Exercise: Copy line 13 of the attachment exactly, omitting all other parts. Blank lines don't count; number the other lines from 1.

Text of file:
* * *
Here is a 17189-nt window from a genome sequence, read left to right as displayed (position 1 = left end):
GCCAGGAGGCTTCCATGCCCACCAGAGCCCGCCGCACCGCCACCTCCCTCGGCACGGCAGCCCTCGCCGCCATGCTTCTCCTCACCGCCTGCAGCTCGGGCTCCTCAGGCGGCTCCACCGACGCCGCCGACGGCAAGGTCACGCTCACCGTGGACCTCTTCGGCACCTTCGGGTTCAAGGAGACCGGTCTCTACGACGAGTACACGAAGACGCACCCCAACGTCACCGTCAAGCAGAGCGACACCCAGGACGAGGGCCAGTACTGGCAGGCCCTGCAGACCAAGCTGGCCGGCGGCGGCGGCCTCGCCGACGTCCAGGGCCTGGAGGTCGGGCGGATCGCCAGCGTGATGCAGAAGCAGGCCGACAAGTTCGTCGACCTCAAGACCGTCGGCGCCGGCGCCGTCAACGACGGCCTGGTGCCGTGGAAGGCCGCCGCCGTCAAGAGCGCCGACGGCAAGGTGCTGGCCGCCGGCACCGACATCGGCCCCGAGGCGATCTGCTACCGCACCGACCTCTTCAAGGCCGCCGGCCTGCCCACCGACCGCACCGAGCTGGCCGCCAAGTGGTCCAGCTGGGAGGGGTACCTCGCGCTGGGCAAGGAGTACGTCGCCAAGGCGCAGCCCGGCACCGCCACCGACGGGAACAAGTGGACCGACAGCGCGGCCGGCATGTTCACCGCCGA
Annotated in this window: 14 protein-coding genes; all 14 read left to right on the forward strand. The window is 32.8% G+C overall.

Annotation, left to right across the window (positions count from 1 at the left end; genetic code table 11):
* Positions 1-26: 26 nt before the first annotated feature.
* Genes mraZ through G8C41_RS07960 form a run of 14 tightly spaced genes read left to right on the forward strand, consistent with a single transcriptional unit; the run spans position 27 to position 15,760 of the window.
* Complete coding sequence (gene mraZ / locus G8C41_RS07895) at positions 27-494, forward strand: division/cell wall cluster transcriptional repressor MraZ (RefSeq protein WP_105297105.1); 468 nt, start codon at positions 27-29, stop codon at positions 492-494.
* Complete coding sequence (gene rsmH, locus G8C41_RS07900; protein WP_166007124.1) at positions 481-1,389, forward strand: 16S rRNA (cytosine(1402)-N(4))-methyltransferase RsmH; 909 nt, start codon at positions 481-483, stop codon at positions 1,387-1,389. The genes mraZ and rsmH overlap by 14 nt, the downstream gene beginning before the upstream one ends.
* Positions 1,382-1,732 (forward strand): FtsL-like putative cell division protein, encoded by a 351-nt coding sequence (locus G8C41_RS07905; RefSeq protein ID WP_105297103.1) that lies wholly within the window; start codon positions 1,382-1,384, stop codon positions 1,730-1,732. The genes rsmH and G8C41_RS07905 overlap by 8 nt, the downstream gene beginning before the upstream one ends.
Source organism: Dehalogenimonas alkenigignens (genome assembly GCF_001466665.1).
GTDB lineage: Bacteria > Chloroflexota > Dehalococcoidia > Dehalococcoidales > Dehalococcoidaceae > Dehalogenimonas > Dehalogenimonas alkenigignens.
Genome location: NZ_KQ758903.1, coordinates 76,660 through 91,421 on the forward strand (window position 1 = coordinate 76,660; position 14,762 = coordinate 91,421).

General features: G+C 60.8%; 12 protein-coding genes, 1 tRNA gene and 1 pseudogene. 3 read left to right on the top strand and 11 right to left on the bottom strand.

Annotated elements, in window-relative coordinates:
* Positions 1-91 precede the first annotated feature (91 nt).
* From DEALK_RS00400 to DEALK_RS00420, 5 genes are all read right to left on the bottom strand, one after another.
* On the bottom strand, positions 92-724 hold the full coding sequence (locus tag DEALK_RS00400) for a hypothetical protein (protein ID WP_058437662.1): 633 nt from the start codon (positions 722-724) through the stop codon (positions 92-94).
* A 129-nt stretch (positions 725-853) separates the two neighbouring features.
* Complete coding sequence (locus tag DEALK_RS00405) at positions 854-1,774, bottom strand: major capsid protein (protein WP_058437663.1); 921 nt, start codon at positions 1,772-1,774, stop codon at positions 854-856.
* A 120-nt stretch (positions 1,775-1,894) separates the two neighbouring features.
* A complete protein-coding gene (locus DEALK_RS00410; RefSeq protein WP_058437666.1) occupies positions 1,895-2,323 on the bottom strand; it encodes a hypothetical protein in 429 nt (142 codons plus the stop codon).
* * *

General features: G+C 60.8%; 12 protein-coding genes, 1 tRNA gene and 1 pseudogene. 3 read left to right on the top strand and 11 right to left on the bottom strand.